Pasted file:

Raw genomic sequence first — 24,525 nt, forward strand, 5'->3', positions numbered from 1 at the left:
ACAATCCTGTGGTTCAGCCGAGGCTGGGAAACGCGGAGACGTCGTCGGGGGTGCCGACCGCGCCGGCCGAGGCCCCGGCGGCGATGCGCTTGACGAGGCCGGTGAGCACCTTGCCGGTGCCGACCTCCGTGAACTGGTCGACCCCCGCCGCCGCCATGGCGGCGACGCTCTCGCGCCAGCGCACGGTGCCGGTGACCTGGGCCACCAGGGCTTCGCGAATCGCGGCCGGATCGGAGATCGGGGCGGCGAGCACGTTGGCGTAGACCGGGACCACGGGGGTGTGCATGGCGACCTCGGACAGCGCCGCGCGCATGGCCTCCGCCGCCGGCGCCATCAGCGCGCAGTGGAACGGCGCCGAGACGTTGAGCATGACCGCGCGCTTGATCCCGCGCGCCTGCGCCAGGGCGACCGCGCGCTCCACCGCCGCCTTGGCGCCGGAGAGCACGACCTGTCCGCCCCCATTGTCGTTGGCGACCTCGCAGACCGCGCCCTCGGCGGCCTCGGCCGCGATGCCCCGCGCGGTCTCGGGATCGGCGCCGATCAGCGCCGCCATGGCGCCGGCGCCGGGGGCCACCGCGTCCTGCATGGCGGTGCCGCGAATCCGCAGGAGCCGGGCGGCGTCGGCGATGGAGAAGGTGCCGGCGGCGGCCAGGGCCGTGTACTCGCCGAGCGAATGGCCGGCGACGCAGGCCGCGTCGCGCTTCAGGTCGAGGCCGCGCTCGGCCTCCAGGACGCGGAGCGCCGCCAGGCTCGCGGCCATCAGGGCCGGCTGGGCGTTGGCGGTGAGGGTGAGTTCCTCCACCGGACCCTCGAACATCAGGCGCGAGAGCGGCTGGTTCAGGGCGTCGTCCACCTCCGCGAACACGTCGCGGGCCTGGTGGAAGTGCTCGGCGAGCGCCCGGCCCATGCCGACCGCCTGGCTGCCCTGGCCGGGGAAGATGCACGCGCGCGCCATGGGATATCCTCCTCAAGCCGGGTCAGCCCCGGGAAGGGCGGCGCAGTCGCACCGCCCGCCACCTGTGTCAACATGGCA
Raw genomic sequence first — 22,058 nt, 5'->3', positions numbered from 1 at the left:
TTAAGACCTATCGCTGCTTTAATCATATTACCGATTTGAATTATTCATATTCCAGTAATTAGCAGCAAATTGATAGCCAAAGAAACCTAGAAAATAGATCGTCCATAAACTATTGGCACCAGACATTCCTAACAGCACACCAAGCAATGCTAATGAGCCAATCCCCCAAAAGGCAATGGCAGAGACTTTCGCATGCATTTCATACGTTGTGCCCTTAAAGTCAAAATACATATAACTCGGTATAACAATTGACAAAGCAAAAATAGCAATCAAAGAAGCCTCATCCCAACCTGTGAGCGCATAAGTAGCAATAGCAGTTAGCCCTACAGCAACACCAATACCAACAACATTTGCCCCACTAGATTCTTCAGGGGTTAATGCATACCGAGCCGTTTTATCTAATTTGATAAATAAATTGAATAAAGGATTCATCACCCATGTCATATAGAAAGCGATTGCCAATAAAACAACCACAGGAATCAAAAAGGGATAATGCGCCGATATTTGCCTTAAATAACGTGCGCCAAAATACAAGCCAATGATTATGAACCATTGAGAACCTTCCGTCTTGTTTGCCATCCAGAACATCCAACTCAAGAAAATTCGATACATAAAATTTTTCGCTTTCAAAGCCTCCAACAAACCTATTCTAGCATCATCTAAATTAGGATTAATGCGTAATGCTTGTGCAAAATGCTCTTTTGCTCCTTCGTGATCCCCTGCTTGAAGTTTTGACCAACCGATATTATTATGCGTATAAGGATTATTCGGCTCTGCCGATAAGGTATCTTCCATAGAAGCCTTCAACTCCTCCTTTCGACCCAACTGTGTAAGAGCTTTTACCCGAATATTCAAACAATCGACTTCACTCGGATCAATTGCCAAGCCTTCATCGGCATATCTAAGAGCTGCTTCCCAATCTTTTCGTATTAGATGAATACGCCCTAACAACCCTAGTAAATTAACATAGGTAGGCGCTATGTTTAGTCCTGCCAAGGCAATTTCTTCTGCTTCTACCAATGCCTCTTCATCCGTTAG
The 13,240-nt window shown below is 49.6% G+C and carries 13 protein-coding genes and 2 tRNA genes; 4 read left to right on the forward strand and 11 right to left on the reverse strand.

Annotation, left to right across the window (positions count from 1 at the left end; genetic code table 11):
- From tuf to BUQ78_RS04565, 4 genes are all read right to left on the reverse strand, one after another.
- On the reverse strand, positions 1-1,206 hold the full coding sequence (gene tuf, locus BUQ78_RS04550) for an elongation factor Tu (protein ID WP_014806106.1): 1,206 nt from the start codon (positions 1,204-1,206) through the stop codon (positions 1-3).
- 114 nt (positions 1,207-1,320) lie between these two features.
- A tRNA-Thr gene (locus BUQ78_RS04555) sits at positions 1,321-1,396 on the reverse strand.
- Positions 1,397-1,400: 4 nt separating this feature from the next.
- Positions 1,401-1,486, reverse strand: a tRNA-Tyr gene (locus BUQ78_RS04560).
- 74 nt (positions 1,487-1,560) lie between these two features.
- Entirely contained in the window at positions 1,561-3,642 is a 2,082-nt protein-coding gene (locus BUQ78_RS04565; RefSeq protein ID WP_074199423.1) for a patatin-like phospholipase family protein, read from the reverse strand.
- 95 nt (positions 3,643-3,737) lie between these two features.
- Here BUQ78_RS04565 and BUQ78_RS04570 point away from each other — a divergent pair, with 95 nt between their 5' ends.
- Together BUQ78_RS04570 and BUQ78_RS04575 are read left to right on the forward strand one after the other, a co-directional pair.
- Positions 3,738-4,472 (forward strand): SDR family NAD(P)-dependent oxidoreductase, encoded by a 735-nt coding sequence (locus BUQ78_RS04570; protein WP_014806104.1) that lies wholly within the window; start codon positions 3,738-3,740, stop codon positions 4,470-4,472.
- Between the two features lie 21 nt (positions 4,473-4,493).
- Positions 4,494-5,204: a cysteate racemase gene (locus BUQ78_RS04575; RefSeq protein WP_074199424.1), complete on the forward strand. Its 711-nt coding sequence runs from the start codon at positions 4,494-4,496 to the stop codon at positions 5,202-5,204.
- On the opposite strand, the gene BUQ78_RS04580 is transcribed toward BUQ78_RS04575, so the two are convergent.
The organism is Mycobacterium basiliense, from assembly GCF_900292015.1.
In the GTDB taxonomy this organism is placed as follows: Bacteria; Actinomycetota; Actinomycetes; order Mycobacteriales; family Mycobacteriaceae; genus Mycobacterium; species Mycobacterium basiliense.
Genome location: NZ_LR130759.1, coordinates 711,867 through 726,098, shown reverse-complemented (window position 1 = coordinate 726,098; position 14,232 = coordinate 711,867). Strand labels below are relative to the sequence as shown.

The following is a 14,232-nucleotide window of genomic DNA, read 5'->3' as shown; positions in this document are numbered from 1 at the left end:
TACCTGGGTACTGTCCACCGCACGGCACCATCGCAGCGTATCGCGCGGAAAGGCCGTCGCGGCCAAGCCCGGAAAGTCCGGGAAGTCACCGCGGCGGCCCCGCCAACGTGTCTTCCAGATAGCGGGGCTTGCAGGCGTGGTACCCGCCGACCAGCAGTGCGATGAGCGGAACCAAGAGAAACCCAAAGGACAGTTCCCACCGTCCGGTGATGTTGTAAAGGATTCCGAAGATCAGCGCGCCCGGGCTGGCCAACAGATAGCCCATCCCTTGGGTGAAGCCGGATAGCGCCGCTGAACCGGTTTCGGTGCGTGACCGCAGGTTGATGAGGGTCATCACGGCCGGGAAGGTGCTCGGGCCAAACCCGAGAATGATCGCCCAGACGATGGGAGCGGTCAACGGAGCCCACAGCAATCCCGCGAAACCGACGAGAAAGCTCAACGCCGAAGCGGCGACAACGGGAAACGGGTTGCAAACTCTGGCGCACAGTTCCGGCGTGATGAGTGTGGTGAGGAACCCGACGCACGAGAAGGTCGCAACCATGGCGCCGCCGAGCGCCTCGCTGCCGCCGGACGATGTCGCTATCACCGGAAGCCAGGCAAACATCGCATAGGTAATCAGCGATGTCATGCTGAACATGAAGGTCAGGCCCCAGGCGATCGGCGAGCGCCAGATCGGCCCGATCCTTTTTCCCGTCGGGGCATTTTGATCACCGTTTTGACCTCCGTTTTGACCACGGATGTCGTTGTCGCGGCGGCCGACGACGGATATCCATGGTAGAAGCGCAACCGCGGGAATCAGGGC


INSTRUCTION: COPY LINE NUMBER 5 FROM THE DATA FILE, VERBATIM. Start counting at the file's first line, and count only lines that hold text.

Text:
The 13,240-nt window shown below is 49.6% G+C and carries 13 protein-coding genes and 2 tRNA genes; 4 read left to right on the forward strand and 11 right to left on the reverse strand.